On the Principle of Universal Jurisdiction in International Law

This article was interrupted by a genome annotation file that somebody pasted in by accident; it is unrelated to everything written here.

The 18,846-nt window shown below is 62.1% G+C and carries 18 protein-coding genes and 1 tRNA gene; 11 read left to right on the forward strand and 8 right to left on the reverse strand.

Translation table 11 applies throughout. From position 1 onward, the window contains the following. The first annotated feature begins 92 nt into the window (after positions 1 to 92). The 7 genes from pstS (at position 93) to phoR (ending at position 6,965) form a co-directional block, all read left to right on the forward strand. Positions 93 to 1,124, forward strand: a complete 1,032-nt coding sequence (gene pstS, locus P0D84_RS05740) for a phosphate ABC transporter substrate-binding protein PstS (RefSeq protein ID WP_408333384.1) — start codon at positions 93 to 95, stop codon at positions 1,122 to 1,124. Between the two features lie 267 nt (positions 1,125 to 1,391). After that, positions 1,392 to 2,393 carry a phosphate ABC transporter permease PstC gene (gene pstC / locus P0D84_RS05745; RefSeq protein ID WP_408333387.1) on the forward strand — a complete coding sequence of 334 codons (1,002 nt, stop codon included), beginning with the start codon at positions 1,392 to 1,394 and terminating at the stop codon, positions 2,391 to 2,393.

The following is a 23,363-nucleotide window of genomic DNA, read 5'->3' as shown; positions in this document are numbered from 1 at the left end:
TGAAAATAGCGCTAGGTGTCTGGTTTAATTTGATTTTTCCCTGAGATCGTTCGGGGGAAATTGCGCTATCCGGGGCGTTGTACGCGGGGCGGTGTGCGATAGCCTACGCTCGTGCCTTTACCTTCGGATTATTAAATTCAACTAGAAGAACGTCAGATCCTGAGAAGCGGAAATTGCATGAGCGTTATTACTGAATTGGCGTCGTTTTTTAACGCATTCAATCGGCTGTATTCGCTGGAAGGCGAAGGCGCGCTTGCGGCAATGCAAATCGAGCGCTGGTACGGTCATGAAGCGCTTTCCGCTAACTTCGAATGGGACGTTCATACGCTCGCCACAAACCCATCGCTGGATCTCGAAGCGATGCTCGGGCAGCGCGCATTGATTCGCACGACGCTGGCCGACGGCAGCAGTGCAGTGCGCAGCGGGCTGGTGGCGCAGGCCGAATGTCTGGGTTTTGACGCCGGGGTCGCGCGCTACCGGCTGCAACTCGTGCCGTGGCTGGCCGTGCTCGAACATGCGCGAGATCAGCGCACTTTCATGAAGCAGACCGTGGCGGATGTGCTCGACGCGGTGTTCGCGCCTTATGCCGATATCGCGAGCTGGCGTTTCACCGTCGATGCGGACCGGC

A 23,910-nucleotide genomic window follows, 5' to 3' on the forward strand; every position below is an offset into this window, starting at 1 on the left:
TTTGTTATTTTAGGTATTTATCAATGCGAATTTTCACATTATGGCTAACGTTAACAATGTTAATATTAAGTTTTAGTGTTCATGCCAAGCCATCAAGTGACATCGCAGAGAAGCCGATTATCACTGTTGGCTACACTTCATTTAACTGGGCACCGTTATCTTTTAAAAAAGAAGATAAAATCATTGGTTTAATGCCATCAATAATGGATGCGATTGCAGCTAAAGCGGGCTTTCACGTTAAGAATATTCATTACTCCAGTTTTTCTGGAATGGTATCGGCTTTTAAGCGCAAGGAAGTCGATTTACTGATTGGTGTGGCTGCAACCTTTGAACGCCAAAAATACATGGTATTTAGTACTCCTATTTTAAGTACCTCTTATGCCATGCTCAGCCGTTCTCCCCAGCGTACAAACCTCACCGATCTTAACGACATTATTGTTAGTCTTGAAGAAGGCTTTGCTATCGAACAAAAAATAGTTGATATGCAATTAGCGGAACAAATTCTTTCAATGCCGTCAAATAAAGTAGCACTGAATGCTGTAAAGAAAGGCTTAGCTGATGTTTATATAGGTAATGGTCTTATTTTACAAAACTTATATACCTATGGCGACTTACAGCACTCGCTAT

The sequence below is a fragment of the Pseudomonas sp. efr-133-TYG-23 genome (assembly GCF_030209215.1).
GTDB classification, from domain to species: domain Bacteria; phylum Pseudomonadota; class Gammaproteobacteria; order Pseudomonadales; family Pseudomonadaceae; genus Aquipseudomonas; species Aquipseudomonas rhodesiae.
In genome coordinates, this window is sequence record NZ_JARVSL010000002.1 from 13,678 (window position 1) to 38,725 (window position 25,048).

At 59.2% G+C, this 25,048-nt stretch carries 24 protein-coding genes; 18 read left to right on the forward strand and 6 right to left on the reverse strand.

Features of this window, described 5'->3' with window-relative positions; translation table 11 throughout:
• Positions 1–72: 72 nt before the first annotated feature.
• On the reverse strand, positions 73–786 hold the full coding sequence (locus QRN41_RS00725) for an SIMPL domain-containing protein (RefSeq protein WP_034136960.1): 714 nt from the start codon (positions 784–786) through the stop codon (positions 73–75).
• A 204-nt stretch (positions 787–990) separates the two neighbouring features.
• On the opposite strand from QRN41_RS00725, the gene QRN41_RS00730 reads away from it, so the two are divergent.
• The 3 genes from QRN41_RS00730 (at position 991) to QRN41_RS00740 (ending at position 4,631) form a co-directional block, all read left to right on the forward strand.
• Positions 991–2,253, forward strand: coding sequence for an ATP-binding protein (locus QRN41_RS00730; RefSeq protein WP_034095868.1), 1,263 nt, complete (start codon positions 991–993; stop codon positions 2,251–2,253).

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The debate which envelopes the principle of universal jurisdiction draws out a "dark side" of the international criminal law project because the commitment by the international community to individual criminal accountability as "universal" has not produced its corollary the court of humanity that will never adjourn. As a principle, universal jurisdiction is considered as an essential complementary mechanism for accountability. At the same time, there is a significant emphasis on avoiding the principle's 'manipulation for political ends'. Therefore, the debate on universal jurisdiction swings between the competing projects of preventing impunity and of avoiding abuse. Disrupting the notion of international law as located within a fixed political culture underpins the approach this thesis adopts when examining the struggle between these competing projects within the contemporary debate. Using Martti Koskenniemi's work as a framework, this thesis draws out, from within the legal judgments, the linguistic indeterminacy of the opposing legal arguments and the institutional biases that underpin the legal outcomes. From this approach, this thesis argues that the legal debate on universal jurisdiction is best read as a movement of hegemonic and counter-hegemonic positions wherein these competing projects, characterized as moralist and formalist approaches, struggle for hegemony. It illustrates how this struggle is rooted in the competing portrayals of universal jurisdiction in the Eichmann case, which were drawn from opposing debates on the principle since the end of the 19th century. It demonstrates how the dominance of institutional biases of the regimes of international criminal law and public international law explain this hegemonic movement from a moralist approach's hegemonic control in the 1990s, with its bias towards preventing impunity, to a formalist approach's hegemony after the Arrest Warrant case, with its bias towards international stability. It observes that the formalist approach's hegemony has been maintained, albeit with moralist leanings.